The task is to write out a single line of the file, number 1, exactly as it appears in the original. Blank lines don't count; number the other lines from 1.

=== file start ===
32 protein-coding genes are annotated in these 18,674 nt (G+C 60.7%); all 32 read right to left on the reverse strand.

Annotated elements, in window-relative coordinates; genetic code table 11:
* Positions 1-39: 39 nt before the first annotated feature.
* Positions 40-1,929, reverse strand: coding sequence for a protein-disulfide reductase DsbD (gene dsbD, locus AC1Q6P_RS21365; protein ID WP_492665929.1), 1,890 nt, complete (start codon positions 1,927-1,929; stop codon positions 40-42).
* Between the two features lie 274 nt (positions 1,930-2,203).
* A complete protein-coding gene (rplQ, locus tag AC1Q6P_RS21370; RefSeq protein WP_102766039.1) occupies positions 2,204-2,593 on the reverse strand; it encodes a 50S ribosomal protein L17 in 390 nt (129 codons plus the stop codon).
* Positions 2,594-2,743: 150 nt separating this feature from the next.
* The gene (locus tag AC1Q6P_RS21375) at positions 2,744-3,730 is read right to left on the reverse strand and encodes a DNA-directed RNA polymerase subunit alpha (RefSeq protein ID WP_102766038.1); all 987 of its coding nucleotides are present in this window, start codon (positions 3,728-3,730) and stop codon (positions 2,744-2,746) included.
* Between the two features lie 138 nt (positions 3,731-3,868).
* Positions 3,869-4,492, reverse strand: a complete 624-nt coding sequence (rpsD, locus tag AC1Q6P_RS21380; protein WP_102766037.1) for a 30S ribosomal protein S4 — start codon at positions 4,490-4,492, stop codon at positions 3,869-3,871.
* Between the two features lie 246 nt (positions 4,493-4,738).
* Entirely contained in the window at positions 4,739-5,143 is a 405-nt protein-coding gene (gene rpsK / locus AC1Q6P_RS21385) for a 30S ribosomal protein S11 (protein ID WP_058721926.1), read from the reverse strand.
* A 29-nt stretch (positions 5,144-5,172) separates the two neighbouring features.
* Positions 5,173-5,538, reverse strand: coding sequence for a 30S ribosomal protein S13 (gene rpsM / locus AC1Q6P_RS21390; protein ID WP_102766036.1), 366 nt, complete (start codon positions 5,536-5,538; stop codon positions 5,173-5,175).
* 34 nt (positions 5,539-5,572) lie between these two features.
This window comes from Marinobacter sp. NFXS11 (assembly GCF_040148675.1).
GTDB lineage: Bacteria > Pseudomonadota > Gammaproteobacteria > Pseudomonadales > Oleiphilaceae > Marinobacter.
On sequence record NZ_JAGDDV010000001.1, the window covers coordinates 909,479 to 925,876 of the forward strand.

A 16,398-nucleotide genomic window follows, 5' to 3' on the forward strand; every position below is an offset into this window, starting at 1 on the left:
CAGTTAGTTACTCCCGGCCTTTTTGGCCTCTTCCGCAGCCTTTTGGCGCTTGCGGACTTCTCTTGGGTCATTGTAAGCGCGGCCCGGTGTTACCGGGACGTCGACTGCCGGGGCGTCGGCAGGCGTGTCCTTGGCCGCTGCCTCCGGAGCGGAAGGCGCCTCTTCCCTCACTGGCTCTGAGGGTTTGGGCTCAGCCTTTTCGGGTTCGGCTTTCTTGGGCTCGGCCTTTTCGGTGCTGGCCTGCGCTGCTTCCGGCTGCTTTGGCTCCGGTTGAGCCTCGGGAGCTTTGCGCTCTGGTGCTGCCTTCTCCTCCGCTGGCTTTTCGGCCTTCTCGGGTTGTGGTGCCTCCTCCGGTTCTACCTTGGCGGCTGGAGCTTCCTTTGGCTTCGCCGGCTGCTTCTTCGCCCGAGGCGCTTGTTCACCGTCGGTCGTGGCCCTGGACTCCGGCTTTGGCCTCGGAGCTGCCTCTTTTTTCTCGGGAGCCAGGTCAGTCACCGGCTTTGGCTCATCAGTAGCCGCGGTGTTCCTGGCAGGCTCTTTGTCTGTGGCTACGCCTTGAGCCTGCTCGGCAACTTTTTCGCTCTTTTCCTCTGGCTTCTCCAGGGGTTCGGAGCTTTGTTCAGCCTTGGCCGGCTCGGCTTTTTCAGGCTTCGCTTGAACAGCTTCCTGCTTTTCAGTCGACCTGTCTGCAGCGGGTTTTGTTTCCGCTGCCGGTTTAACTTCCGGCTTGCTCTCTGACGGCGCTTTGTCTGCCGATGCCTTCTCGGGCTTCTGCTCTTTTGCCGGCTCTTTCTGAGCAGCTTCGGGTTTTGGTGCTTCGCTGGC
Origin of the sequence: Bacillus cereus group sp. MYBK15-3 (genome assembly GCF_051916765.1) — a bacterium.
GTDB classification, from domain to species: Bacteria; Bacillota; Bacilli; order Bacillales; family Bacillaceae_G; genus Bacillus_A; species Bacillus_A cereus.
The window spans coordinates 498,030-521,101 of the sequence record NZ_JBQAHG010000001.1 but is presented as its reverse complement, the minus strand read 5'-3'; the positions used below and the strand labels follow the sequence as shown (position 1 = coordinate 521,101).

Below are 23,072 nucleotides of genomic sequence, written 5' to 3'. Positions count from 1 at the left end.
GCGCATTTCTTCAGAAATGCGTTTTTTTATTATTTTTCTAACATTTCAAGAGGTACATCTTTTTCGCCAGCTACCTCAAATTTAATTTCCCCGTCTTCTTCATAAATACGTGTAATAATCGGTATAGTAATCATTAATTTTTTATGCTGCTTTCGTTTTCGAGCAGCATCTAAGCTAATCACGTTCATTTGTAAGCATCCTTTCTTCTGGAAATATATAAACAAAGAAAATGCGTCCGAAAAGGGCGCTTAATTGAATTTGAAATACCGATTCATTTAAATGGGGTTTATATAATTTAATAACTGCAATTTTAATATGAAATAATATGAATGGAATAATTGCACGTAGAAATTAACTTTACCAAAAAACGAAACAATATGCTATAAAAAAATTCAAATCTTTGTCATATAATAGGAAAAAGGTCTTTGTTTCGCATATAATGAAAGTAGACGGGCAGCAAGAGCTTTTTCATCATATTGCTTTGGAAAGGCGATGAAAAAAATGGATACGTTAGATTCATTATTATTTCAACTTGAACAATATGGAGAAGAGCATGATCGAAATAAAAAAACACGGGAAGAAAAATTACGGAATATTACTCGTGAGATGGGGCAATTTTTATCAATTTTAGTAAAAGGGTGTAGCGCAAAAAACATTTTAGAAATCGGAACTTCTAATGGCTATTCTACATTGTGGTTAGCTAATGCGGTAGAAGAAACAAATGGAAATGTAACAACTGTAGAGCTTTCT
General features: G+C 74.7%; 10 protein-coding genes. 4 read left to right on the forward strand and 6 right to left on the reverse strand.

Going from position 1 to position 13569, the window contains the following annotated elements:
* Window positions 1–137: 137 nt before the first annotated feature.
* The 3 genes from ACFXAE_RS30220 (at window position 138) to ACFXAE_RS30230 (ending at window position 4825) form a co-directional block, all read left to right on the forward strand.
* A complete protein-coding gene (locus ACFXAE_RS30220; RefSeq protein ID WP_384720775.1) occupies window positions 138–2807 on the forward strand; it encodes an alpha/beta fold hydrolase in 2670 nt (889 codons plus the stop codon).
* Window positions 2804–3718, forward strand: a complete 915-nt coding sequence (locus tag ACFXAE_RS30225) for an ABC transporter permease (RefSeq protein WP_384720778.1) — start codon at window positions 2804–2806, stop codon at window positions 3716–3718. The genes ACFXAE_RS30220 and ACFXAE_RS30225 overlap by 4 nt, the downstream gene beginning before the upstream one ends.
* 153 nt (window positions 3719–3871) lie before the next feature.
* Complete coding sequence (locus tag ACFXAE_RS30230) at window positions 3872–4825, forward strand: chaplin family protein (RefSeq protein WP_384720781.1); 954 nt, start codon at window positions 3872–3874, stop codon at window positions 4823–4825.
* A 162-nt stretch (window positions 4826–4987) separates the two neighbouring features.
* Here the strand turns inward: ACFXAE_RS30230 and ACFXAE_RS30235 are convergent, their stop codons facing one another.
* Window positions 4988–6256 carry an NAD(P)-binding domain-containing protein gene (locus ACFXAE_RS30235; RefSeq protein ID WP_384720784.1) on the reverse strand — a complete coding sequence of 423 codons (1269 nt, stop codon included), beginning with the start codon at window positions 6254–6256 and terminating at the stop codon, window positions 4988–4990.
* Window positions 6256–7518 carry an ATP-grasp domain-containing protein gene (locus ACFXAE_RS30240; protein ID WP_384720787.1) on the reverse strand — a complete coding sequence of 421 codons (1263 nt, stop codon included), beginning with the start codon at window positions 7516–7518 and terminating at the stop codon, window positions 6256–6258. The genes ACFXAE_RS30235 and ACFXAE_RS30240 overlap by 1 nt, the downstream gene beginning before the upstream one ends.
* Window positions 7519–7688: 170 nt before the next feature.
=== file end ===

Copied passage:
32 protein-coding genes are annotated in these 18,674 nt (G+C 60.7%); all 32 read right to left on the reverse strand.